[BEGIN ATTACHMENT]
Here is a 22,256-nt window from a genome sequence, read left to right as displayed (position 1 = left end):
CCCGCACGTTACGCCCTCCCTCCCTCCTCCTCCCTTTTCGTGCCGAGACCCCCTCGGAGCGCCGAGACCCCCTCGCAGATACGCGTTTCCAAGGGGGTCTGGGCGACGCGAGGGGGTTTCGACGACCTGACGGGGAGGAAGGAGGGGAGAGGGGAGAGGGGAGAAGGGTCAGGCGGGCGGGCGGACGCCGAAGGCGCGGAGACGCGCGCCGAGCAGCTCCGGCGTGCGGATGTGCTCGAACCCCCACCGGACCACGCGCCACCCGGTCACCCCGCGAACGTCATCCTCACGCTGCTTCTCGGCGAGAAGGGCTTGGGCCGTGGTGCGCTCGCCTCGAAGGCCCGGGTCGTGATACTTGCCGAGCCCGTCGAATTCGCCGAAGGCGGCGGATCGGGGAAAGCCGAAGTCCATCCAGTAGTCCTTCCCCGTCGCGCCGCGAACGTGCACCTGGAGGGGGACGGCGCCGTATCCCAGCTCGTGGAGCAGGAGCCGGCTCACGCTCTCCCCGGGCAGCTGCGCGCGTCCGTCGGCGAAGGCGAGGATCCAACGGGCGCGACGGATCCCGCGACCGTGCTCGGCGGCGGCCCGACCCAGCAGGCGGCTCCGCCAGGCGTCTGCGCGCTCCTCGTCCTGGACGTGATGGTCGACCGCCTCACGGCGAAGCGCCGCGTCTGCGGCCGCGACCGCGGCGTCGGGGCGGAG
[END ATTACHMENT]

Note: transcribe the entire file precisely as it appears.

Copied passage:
Here is a 22,256-nt window from a genome sequence, read left to right as displayed (position 1 = left end):
CCCGCACGTTACGCCCTCCCTCCCTCCTCCTCCCTTTTCGTGCCGAGACCCCCTCGGAGCGCCGAGACCCCCTCGCAGATACGCGTTTCCAAGGGGGTCTGGGCGACGCGAGGGGGTTTCGACGACCTGACGGGGAGGAAGGAGGGGAGAGGGGAGAGGGGAGAAGGGTCAGGCGGGCGGGCGGACGCCGAAGGCGCGGAGACGCGCGCCGAGCAGCTCCGGCGTGCGGATGTGCTCGAACCCCCACCGGACCACGCGCCACCCGGTCACCCCGCGAACGTCATCCTCACGCTGCTTCTCGGCGAGAAGGGCTTGGGCCGTGGTGCGCTCGCCTCGAAGGCCCGGGTCGTGATACTTGCCGAGCCCGTCGAATTCGCCGAAGGCGGCGGATCGGGGAAAGCCGAAGTCCATCCAGTAGTCCTTCCCCGTCGCGCCGCGAACGTGCACCTGGAGGGGGACGGCGCCGTATCCCAGCTCGTGGAGCAGGAGCCGGCTCACGCTCTCCCCGGGCAGCTGCGCGCGTCCGTCGGCGAAGGCGAGGATCCAACGGGCGCGACGGATCCCGCGACCGTGCTCGGCGGCGGCCCGACCCAGCAGGCGGCTCCGCCAGGCGTCTGCGCGCTCCTCGTCCTGGACGTGATGGTCGACCGCCTCACGGCGAAGCGCCGCGTCTGCGGCCGCGACCGCGGCGTCGGGGCGGAG